Running Back Darren McFadden
You may not think of the Oakland Raiders and the Tennessee Titans as intense rivals. However, the two teams have engaged in a very unique rivalry, a rivalry that has spanned six decades and has played out in five different cities - Oakland, Los Angeles, Houston, Memphis and Nashville. In fact, younger NFL fans may not be aware that the Tennessee Titans were the Houston Oilers from 1960 - 1996.
The Raiders and the Houston Oilers/Tennessee Titans history is intertwined and woven into the fabric of AFL and NFL lore. It all began with the AFL's allocation draft to stock the Raiders with players after an Oakland ownership group was awarded the eighth AFL franchise after Minneapolis-St. Paul pulled out in late 1959. The Raiders tried to sign former Chicago Bears quarterback George Blanda, but the future Hall of Famer opted to sign with Houston. The Raiders offered more money, but Blanda preferred the chance to play for Bud Adams' Oilers.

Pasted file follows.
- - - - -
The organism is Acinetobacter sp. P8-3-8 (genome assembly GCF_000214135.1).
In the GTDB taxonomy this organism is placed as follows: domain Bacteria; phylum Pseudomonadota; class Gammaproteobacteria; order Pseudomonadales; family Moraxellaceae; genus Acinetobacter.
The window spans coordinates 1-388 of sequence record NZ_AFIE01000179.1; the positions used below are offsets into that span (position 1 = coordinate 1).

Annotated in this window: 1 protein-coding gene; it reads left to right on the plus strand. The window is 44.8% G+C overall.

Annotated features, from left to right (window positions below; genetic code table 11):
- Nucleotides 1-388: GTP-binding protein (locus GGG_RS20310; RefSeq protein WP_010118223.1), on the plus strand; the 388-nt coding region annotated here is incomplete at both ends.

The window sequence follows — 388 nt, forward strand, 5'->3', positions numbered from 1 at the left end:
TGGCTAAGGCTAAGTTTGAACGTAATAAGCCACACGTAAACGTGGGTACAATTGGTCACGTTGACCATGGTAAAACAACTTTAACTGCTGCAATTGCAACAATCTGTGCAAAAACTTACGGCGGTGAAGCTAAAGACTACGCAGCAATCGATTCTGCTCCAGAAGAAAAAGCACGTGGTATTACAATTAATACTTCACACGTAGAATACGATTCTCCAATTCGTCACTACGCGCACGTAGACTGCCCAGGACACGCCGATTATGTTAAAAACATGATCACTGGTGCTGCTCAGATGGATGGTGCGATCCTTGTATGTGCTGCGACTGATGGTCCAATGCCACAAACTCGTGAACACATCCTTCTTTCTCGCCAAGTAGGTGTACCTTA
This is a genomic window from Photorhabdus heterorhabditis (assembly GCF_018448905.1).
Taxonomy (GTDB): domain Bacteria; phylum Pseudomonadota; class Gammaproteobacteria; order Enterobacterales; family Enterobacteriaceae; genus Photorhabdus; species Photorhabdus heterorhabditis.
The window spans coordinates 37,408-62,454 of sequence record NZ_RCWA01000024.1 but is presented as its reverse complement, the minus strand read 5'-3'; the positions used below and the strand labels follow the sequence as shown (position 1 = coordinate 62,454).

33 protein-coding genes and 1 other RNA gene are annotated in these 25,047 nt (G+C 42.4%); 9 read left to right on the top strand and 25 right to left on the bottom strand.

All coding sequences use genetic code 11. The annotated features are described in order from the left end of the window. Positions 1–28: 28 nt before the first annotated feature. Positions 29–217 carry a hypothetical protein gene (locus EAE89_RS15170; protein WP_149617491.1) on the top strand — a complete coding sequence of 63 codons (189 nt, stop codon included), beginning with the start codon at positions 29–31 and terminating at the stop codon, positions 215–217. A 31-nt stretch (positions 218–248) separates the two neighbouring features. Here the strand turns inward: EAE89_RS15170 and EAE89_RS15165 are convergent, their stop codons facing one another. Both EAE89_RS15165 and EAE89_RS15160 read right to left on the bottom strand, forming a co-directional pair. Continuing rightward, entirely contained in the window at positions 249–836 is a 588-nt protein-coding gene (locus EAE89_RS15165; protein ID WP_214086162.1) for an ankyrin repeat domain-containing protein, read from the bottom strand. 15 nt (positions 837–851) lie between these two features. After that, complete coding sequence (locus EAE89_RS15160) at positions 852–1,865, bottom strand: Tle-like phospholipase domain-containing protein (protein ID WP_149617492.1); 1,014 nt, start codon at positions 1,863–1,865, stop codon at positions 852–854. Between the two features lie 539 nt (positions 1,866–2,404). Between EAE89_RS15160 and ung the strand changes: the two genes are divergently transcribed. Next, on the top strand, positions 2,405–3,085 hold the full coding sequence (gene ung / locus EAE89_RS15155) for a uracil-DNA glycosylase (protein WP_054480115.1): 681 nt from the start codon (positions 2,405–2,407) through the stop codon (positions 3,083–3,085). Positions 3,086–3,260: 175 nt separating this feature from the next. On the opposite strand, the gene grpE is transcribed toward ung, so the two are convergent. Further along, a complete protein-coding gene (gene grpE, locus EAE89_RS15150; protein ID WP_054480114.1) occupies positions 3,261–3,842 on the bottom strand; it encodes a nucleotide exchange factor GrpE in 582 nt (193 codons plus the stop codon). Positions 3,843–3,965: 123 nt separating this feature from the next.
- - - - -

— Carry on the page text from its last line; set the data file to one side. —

The Oakland Raiders opened their inaugural season with a 37-22 loss to the Oilers on Sept. 11, 1960, at Kezar Stadium in San Francisco. Two weeks later, the Raiders recorded their first franchise victory with a 14-13 decision over the Oilers in Houston. The Oilers would go on to win the next four in the series. One of Houston's top players during this time was running back Billy Cannon, who had won a lawsuit against the NFL for the right to play for the Oilers instead of the Los Angeles Rams. Blanda and Cannon led Houston to the first two league championships and a berth in a third straight.
Photos from the Raiders vs Titans all-time series.
After posting a 9-33 record in their first three seasons, the Raiders hired former San Diego Chargers assistant coach Al Davis as head coach and general manager. He led the now Silver and Black to a 10-4 record in his first season and claimed 1963 AFL Coach of the Year honors. The Raiders quickly became perennial AFL West contenders. Davis stepped down as head coach and general manager to become AFL commissioner in 1966. John Rauch was appointed head coach in '66. Blanda joined the team in 1967, three years after the Raiders had traded for Blanda's Oilers backfield mate, Billy Cannon.